Bird Watcher's General Store

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Baby Birds Can Just Look Weird

Dear Bird Folks,

I hate to disagree with the late Roger Tory Peterson, but his field guide tells me that grackles have yellow eyes. Today my wife and I saw three grackles on our feeder, and not one of them had yellow eyes. Do I need a new bird book?

– Todd, Chatham, MA


I get this question a lot, Todd,

At least once a day a customer will come in and tell me that he or she has just seen a bird that’s “not in any bird book.” Upon hearing this familiar phrase, I typically smirk and then spend the next twenty minutes attempting to solve the mystery bird, which invariably is in their bird book. I have yet to come upon a bird that wasn’t in a standard field guide…except in the summer. This time of year we are likely to see all sorts of strange looking birds. It’s not that these exotic birds have been blown in by storms or have traveled here for a vacation. They are basically “regular” birds but they are in the midst of transforming from babyhood to adulthood. This process only takes a few weeks, so their images aren’t always included in field guides…and the birds prefer it that way. Like a teenager’s middle school photos, some things are better off forgotten.

Don’t ask me why, but for some reason people confuse grackles with starlings. To help them remember which is which, I remind them that grackles are the ones with the spooky yellow eyes. However, just to make things more confusing, young grackles don’t acquire the aforementioned yellow eyes until later in the year. This is why the three birds in your yard don’t match Roger’s images. It’s an age thing. Now that I’ve gotten that sorted out, I have to decide whether to continue writing about grackles or switch to weird-looking baby birds. I think I’m going with the babies. I get enough grackle (aka, starlings) talk (aka, complaints) all day at work.

Cardinals may be everyone’s idea of a perfect bird, but they don’t start off so perfect. Both male and female cardinals have bright red beaks, but the beaks of their babies are ugly brown. Some cardinal fans are upset by this imperfection and think they have defective birds. Not to worry. By the end of summer your cardinals will all be impeccably handsome once again.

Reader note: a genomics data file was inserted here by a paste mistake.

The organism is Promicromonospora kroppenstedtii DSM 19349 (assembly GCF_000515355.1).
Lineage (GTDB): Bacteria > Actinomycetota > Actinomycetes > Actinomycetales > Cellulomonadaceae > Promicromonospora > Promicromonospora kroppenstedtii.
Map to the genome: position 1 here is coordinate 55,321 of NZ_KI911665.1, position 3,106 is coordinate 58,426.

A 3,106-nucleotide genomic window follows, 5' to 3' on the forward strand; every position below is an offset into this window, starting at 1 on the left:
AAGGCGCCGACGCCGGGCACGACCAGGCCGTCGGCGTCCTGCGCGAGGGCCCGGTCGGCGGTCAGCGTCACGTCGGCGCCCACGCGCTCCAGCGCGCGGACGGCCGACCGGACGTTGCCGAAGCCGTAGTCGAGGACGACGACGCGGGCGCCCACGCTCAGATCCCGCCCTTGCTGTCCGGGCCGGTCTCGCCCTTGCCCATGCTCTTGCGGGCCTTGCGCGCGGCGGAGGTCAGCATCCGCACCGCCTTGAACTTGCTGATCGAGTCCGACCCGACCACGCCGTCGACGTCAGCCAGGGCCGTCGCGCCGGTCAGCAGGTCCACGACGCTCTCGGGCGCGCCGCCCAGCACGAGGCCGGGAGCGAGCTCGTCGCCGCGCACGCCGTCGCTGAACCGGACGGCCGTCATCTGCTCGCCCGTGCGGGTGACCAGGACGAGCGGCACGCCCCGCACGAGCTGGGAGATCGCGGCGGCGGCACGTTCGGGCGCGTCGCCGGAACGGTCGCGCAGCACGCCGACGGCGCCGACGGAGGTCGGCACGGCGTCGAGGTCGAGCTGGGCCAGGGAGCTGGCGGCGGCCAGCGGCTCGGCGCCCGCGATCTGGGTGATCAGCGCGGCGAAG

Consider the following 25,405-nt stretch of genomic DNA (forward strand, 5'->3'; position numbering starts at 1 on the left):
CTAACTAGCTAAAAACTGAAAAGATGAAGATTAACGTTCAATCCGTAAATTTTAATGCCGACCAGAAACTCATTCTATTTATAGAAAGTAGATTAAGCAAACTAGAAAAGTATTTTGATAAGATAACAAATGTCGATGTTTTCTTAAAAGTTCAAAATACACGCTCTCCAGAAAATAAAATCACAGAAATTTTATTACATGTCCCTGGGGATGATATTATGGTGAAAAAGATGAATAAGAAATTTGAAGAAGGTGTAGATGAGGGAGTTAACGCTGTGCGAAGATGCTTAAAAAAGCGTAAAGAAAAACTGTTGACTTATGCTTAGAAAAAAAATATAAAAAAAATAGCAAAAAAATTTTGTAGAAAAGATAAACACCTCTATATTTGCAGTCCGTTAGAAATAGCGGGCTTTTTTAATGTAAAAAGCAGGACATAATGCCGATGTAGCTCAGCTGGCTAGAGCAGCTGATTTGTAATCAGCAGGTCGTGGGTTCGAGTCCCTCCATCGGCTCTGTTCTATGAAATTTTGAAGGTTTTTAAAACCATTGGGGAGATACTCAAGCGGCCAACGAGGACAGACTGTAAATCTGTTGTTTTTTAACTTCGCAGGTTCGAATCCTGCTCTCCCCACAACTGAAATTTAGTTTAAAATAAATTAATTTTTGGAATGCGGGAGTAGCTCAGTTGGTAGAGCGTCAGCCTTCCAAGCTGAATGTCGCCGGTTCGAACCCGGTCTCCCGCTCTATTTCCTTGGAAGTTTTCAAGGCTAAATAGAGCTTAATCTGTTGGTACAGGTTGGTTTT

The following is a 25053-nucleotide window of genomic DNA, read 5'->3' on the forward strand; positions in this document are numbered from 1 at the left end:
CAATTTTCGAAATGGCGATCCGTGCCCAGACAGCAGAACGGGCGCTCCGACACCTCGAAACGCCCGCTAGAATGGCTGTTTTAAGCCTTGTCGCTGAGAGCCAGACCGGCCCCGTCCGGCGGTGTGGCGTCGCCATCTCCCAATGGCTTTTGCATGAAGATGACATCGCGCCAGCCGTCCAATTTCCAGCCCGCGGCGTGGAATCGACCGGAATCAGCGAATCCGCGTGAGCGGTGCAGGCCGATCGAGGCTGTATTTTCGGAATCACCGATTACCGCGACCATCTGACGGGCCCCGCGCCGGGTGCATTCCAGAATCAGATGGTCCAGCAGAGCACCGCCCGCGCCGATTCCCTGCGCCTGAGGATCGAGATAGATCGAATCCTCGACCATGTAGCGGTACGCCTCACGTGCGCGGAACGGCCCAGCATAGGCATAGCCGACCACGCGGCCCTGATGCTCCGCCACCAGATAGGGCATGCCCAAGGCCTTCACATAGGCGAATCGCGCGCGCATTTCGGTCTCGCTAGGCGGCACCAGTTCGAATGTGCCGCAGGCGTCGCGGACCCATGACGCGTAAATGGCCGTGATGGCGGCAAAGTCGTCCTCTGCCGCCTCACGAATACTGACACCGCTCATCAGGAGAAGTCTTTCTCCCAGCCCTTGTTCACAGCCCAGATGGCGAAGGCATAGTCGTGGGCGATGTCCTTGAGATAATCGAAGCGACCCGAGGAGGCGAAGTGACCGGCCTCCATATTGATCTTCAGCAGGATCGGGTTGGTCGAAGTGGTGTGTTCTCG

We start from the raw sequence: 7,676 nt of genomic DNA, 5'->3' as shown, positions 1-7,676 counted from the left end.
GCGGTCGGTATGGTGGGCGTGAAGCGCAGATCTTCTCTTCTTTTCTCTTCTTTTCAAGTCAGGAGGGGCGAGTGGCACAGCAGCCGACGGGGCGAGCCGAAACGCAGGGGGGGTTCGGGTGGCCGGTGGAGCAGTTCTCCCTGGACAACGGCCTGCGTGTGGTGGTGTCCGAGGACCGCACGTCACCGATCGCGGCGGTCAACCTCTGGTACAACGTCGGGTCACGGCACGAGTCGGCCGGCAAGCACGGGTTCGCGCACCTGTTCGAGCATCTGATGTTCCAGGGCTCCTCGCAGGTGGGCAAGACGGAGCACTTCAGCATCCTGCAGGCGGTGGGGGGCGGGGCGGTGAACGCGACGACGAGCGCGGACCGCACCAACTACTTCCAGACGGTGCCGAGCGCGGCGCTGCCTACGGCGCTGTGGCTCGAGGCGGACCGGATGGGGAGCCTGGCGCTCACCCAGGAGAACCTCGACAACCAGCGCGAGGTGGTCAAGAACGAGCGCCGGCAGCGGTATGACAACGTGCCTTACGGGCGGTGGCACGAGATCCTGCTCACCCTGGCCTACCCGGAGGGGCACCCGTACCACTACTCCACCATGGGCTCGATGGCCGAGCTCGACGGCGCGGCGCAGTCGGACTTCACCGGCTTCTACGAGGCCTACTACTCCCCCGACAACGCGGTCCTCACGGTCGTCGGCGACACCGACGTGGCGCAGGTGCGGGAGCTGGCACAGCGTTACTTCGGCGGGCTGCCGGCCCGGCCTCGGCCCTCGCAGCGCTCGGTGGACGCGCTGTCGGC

One of the strangest young bird field marks has to do with woodpeckers. I think everyone knows that many male woodpeckers have a distinctive red patch on the back of their heads. But youngsters have the red patch on their foreheads instead. I’m not sure of the reason for this, but like most kids, they probably do it just to annoy their parents. Speaking of being annoying: At 5:30 this morning I woke up to the sound of a young male flicker calling just outside of my bedroom window. Through my sleep-filled eyes I could see that the top of the bird’s head was completely red (and not just a spot on the back). I had never seen a flicker like this before, so I scrabbled out of bed to fetch my camera. In my haste I knocked over a wastebasket. Not wanting to wake my wife, I quietly picked up the trash and then continued looking for my camera. Eventually, I found it and was able to take a few decent shots before the bird flew off. I was quite proud of myself until I turned around and saw my wife sitting up glaring at me. Uh, oh. I tried to explain what was going on, but she just gave me the “whatever” look, rolled over and went back to sleep. How could she not be excited about seeing a young flicker at 5:30AM? I mean what else is there to do at that time?

Some young birds molt so slowly that we barely notice the change, but this is not the case with cowbirds. Young male Brown-headed Cowbirds are basically dull brown and look very much like females. They will look this way until August, when they’ll begin to molt. The molting process produces a bizarre patchwork of black and gray feathers, making them look like they need to see a dermatologist. Molting young House Finches might even give you nightmares. Occasionally, a few baby feathers will remain sticking out of their heads, even after their adult feathers have grown in. These peculiar birds appear to have sprouted horns and will fool you into thinking you’ve seen a tiny flying devil…even before happy hour.

Other birds, such as chickadees, don’t have an obvious juvenile plumage. But that doesn’t mean we can’t tell the kids from the adults. The mouth of a nestling is usually bright yellow, which creates an easy target for the parents returning with food. Ultimately, this color becomes more muted. But until that happens, bits of yellow maybe seen on the corners of a young bird’s mouth, making it look like mustard stains left over from eating a foot-long hotdog…and I think we’ve all been there.

A mistake people sometimes make when identifying baby birds has to do with size. They assume a baby must be smaller, but that’s not how it works. When songbirds are able to fly, they are pretty much full-grown. With their quivering wings, constant begging and overall confused looks, fledglings are still obviously young. Just because they are the size of an adult, it doesn’t mean they will act like one…much like a lot of people we know. Maybe someday someone will write a field guide that features all of these goofy baby birds, Todd. If they ever do, I think you should buy a copy for your wife, but don’t give it to her at 5:30AM. Apparently, that’s not the best time of day to discuss birds. Don’t ask me why.